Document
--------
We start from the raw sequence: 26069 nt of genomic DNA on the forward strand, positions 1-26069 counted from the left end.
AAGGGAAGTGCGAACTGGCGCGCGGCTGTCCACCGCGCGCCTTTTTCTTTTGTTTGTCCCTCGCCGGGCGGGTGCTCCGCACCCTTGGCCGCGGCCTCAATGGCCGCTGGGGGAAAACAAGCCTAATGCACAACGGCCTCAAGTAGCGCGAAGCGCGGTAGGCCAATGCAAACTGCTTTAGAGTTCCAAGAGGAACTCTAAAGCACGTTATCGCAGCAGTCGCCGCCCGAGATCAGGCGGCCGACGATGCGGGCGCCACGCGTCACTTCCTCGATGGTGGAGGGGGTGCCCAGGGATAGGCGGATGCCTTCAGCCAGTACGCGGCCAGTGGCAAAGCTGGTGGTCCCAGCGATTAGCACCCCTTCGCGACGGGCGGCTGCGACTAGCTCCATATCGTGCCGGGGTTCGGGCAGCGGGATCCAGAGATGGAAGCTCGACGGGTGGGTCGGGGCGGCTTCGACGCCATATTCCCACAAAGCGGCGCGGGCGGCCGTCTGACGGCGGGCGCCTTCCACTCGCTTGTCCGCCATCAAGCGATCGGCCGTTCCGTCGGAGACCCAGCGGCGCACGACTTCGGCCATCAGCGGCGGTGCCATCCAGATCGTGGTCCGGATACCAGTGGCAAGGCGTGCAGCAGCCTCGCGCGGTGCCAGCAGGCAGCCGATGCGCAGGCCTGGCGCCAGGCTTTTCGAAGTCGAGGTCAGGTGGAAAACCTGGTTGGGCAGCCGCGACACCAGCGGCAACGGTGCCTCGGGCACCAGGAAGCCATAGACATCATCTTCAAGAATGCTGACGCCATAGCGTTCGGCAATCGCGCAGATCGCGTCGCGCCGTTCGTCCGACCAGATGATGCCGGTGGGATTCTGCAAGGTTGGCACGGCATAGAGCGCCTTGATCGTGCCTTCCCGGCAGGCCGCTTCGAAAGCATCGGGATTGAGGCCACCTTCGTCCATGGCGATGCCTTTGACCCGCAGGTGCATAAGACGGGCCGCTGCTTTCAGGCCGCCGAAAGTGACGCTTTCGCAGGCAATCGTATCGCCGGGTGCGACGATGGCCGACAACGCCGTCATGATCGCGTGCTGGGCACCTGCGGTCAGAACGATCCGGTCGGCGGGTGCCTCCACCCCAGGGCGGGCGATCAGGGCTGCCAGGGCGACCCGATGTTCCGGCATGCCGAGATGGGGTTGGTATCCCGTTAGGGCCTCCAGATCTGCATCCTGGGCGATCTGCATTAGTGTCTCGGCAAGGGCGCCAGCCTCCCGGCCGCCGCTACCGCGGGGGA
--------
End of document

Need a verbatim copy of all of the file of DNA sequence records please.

We start from the raw sequence: 26069 nt of genomic DNA on the forward strand, positions 1-26069 counted from the left end.
AAGGGAAGTGCGAACTGGCGCGCGGCTGTCCACCGCGCGCCTTTTTCTTTTGTTTGTCCCTCGCCGGGCGGGTGCTCCGCACCCTTGGCCGCGGCCTCAATGGCCGCTGGGGGAAAACAAGCCTAATGCACAACGGCCTCAAGTAGCGCGAAGCGCGGTAGGCCAATGCAAACTGCTTTAGAGTTCCAAGAGGAACTCTAAAGCACGTTATCGCAGCAGTCGCCGCCCGAGATCAGGCGGCCGACGATGCGGGCGCCACGCGTCACTTCCTCGATGGTGGAGGGGGTGCCCAGGGATAGGCGGATGCCTTCAGCCAGTACGCGGCCAGTGGCAAAGCTGGTGGTCCCAGCGATTAGCACCCCTTCGCGACGGGCGGCTGCGACTAGCTCCATATCGTGCCGGGGTTCGGGCAGCGGGATCCAGAGATGGAAGCTCGACGGGTGGGTCGGGGCGGCTTCGACGCCATATTCCCACAAAGCGGCGCGGGCGGCCGTCTGACGGCGGGCGCCTTCCACTCGCTTGTCCGCCATCAAGCGATCGGCCGTTCCGTCGGAGACCCAGCGGCGCACGACTTCGGCCATCAGCGGCGGTGCCATCCAGATCGTGGTCCGGATACCAGTGGCAAGGCGTGCAGCAGCCTCGCGCGGTGCCAGCAGGCAGCCGATGCGCAGGCCTGGCGCCAGGCTTTTCGAAGTCGAGGTCAGGTGGAAAACCTGGTTGGGCAGCCGCGACACCAGCGGCAACGGTGCCTCGGGCACCAGGAAGCCATAGACATCATCTTCAAGAATGCTGACGCCATAGCGTTCGGCAATCGCGCAGATCGCGTCGCGCCGTTCGTCCGACCAGATGATGCCGGTGGGATTCTGCAAGGTTGGCACGGCATAGAGCGCCTTGATCGTGCCTTCCCGGCAGGCCGCTTCGAAAGCATCGGGATTGAGGCCACCTTCGTCCATGGCGATGCCTTTGACCCGCAGGTGCATAAGACGGGCCGCTGCTTTCAGGCCGCCGAAAGTGACGCTTTCGCAGGCAATCGTATCGCCGGGTGCGACGATGGCCGACAACGCCGTCATGATCGCGTGCTGGGCACCTGCGGTCAGAACGATCCGGTCGGCGGGTGCCTCCACCCCAGGGCGGGCGATCAGGGCTGCCAGGGCGACCCGATGTTCCGGCATGCCGAGATGGGGTTGGTATCCCGTTAGGGCCTCCAGATCTGCATCCTGGGCGATCTGCATTAGTGTCTCGGCAAGGGCGCCAGCCTCCCGGCCGCCGCTACCGCGGGGGA